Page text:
Microsoft agree that browser hacks lead to long term problems

In a post on their website, Microsoft have finally agreed that browser "hacks" - traditionally used by frustrated web developers to circumvent display bugs in Microsoft's Internet Explorer web browser - can lead to long term problems, noting that fixes in the upcoming IE7 can break these hacks. This means that with the release of the keenly awaited new version of Internet Explorer, currently the world's most prolific browser due to it's shipment with the Microsoft Windows operating system, that a lot of sites written using these common methods could break.

Due to bugs and display differences between Internet Explorer and other common web browsers, a large portion of the web development community have turned to "hacks" whereby you craft stylesheet code to contain a compensated value for IE, followed by the real value encoded in a way that IE can't understand due to other bugs. Microsoft say that they have fixed some of these latter bugs, but if they don't fix the issue that the hack was designed to avoid then the page won't function correctly. Microsoft admit "We’re starting to see the first round of sites and pages breaking due to the CSS fixes we have made." Although feasibly they may fix some of the display issues that developers were trying to hack around before the final release, some of the issues aren't classified by Microsoft as bugs due to ambiguity in the HTML specification. These still lead to display issues and are unlikely to be fixed any time soon.

At MicroAngelo we have never advocated the use of browser hacks as a solution to the problem of cross-browser compatibility: in fact we believe that if it can't be done relatively safely in a cross-browser way then it shouldn't be done. However, the technique has been widespread for years, and despite Microsoft's latest plea to stop using the flawed methods it is likely that even the majority of new sites will use this method. It is a real issue: with the release of the new version of IE, sites using these methods will break. The lucky ones will just look a bit weird in IE, but some will be unusable as all the text becomes unreadable.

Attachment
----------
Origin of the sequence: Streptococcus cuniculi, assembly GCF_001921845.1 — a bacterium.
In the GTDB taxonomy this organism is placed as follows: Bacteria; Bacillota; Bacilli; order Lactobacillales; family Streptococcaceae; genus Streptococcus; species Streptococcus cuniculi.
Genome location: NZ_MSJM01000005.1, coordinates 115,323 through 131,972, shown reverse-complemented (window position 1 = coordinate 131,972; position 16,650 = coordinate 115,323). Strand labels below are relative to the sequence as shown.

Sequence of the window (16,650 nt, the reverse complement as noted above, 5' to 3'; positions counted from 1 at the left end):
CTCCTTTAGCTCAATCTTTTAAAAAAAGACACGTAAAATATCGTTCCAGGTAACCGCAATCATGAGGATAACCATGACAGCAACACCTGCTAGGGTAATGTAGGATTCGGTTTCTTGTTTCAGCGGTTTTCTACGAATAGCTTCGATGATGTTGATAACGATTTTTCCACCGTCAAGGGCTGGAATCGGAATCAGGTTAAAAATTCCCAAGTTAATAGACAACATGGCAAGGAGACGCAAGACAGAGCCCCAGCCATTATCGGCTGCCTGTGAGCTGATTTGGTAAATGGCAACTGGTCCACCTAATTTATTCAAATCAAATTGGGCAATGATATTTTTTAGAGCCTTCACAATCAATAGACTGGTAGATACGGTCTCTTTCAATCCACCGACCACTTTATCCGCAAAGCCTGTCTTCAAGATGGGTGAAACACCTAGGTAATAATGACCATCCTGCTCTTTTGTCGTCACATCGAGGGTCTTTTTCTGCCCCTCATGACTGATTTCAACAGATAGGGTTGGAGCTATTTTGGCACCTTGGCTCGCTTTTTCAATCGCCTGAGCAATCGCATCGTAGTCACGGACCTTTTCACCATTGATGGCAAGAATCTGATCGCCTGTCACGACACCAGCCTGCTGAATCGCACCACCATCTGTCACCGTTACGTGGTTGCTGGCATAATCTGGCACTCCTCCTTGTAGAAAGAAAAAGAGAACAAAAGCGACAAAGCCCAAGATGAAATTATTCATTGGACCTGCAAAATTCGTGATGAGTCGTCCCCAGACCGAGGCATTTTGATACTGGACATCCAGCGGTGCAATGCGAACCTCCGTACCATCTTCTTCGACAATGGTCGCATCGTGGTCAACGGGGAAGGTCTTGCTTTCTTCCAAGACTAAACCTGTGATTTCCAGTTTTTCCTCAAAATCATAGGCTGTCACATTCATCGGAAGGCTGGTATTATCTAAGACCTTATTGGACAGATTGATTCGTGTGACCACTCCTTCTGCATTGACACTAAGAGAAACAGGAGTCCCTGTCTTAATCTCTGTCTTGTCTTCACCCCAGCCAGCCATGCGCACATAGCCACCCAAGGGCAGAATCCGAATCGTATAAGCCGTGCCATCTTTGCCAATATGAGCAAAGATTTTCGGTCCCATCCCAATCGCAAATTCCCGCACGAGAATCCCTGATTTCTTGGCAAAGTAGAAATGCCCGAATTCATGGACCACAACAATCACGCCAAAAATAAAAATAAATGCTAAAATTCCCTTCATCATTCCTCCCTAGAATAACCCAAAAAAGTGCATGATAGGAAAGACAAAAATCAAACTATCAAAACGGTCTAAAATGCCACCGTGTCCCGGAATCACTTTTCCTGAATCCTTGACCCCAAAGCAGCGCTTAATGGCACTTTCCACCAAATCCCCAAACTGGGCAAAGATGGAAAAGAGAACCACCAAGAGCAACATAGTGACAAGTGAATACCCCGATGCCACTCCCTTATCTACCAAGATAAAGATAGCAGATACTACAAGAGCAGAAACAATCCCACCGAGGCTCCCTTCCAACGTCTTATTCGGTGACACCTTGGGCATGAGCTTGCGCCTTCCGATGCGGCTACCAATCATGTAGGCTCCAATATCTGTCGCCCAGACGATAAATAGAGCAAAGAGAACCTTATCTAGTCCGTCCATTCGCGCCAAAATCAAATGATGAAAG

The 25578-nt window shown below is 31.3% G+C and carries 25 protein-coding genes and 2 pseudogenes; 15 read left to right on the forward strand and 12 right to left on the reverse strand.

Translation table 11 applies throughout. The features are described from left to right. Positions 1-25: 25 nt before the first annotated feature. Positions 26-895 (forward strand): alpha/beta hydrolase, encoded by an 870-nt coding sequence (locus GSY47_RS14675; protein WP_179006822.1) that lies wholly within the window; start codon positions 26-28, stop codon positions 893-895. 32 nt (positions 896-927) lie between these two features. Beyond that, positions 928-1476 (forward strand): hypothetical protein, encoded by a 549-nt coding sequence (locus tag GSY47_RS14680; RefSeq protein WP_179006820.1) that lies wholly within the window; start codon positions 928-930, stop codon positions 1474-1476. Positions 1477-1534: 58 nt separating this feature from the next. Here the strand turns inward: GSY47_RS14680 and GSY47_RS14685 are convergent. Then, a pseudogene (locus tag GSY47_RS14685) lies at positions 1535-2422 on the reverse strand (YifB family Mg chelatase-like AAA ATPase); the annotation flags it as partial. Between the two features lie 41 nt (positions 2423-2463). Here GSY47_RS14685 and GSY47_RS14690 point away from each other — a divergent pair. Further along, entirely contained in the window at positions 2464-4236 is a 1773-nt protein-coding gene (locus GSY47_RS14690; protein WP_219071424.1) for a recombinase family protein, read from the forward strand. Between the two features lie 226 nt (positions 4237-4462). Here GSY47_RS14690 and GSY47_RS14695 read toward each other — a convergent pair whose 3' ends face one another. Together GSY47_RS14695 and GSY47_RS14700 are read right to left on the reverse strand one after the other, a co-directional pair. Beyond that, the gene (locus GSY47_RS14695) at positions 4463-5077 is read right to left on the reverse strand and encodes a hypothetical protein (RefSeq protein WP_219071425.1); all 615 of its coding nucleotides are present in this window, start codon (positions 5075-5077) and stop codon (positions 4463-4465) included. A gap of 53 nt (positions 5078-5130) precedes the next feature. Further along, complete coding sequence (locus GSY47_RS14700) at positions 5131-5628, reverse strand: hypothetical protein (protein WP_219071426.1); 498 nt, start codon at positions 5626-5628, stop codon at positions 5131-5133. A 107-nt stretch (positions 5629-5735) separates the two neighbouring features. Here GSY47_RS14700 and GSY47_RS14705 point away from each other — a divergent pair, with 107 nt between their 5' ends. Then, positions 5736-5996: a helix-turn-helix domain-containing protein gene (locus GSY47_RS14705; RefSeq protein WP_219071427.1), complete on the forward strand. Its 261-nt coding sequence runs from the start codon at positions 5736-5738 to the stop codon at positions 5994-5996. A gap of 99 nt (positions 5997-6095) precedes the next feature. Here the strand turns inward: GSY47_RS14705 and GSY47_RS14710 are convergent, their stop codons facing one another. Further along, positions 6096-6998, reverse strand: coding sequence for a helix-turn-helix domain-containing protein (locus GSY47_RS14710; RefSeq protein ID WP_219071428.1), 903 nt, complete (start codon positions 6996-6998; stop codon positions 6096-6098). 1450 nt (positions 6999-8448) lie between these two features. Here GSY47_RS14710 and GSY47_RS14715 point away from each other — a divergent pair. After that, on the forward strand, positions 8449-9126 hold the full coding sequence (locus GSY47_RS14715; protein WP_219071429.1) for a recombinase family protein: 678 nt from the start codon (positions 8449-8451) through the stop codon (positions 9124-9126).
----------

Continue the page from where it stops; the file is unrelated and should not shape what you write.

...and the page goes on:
Microsoft ask that instead of using hacks developers use "Browser Sniffing" techniques to apply specific code to each browser. While we at MicroAngelo agree that this is a better solution than using hacks, we still believe that by using better coding techniques even this time consuming step can be avoided. With smarter coding practices we can write once and use everywhere, even today, with only insignificant differences between browsers. As time goes on and browsers improve with regard to how they implement web standards, these differences will get less and less.

IE7 is predicted to ship with Microsoft Windows Vista - the next version of Windows - which means that it will likely become the most prolific browser in the world about a year later as people buy new computers or upgrade to the latest Microsoft operating system (based upon what happened with the last couple of Windows releases). This means that if your site is broken in the new browser then the problem will actually get worse over time, the opposite of the normal situation whereby old and buggy browsers slowly disappear from common use.

If you have a web site constructed in the past few years, it could be at risk. Ironically, these techniques were mostly used by those who were actually interested in using web standards for greater accessibility and usability. We will happily let you know if your site uses these methods. If it does, Microsoft recommend "that you please update your pages to not use CSS hacks." Contact us and let our expert code smiths look over your site for you.

24th January 2006

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